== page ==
At the time of beginning to write this article, I am sitting at home and the radiator is heating the room. I am browsing through the Telegram chat of the group of Green volunteers from summer 2021. What is being discussed is if we wish to come together to celebrate New Year’s evening. A curiosity begins to tickle my toe. What has made a group of people, who spent together a total of two months, discuss spending the herald of the coming year? What part did I play in the project? In what follows, I am sharing some of my vivid memories, which are not too personal, in order to answer these questions for myself, first and foremost, and for whoever decides to read on.

Arriving at Vrabevo village, sitting down in a circle, where the discussion of what we are going to do next, as a group, is being considered, not as a top-down order, but as a shared, common choice.

Placing small pieces of wood in a hand-made oven, so a baked, fermented bread can come out of it, for the first time in my life, without the usage of modern technology or electricity.

Waking up with the sunrise and, soon after, going to a potato plantation to put sprouts in the soil, before it gets too hot.

A last-minute decision to jump on the train for the seaside, with nothing but a t-shirt, short pants and a swimsuit I had accidentally put on earlier that day.

Waking up in a guard’s tower on the beach, smelling the sea, observing other members of the community catching the first rays of the sun.

Climbing the highest point of Karadere beach at night, looking for mobile signal, so I am able to call mine and the mum of another member of the “tribe”.

Arriving at a morning discussion circle at Beglika festival with a bag, full of homegrown cucumbers and tomatoes, gladly gifted to me by a group of men, who appeared hostile during the previous day, but turned out friendly after an evening talk.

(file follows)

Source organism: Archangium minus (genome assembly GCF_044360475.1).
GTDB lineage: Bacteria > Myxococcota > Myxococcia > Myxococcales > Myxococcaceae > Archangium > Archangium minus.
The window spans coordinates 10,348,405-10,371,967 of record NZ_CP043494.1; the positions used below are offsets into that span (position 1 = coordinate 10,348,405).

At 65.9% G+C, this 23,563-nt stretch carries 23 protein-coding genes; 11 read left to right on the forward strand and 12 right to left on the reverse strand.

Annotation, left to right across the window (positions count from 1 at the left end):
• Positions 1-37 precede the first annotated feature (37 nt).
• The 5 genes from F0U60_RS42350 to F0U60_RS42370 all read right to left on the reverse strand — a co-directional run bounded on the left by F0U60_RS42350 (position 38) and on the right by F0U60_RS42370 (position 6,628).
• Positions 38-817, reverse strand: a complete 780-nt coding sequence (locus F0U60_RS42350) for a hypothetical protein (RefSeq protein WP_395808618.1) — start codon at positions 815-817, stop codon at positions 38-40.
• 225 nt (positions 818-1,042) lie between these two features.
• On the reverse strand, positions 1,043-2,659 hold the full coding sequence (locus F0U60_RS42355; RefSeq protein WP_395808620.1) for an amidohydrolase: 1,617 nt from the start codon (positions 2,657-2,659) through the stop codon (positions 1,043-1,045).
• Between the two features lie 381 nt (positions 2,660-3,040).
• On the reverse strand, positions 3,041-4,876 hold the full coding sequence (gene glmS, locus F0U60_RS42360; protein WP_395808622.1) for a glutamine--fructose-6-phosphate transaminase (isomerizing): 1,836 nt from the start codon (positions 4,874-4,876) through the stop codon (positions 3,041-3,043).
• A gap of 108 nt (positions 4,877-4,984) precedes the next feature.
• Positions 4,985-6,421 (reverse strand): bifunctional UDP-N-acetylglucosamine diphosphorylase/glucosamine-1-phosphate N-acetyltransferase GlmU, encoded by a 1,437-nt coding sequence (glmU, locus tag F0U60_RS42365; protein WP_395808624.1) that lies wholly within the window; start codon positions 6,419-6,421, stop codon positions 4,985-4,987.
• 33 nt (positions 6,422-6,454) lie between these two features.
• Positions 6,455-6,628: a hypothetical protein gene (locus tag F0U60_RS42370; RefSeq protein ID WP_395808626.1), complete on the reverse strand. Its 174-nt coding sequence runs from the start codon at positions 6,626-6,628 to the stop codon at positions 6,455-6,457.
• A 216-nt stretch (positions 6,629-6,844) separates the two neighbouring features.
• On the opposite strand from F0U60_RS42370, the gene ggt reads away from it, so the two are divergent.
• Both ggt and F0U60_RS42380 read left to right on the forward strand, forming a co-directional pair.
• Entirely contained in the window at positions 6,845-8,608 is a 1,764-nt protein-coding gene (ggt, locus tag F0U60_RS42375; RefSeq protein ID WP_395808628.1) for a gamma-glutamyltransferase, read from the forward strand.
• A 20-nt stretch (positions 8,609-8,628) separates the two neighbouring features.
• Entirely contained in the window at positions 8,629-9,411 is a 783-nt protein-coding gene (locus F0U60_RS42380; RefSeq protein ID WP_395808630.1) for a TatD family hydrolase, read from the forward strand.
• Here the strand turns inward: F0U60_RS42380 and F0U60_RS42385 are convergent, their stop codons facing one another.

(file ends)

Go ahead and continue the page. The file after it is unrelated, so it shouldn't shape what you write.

Hammering nails on a wooden toilet door at Beglika festival, so a long red stripe can be placed on top of them.

Putting off fireplace remnants on the festival, collecting big stones, placing them on the back of a pickup car, driving them to where a handmade clay oven is being built.

Sitting in a circle, on the brick of Beglika mountain lake, openly sharing with other members of the tribe how the festival is affecting me so far.

Planting the seeds of a meeting between a person in need of help for his fruit production to be sold and a woman, skilled in exactly that.

Inviting my parents at the festival and seeing my mum being gladly given a fermented lemonade and my father smiling after a massage session.

Hearing my Green Italian buddy rap for a group of wide-open eyed, twenty-something year old Serbians, on the way back from an EVS-supported house and garden project in Macedonia.

Final party in the Green house in Momin prohod, dark room, dancing people, Macaulay Culkin song playing, knowing that I may never see my beloved group together again, yet joyful that I met each and every single one in the room.

The sense of support in every endeavor, be it personal or communal, during those two months, has made me realise that a reality outside of the bleak world of separation, strife and struggle, where the need for personal survival is coming first, exists. The relationships formed feel closer than close. The adventures as real in the moment of writing them as in the time of their happening. Wishing to spend more time in that community comes as naturally as a toddler learning to crawl, in the safety of their home.

Zapryan Hizhev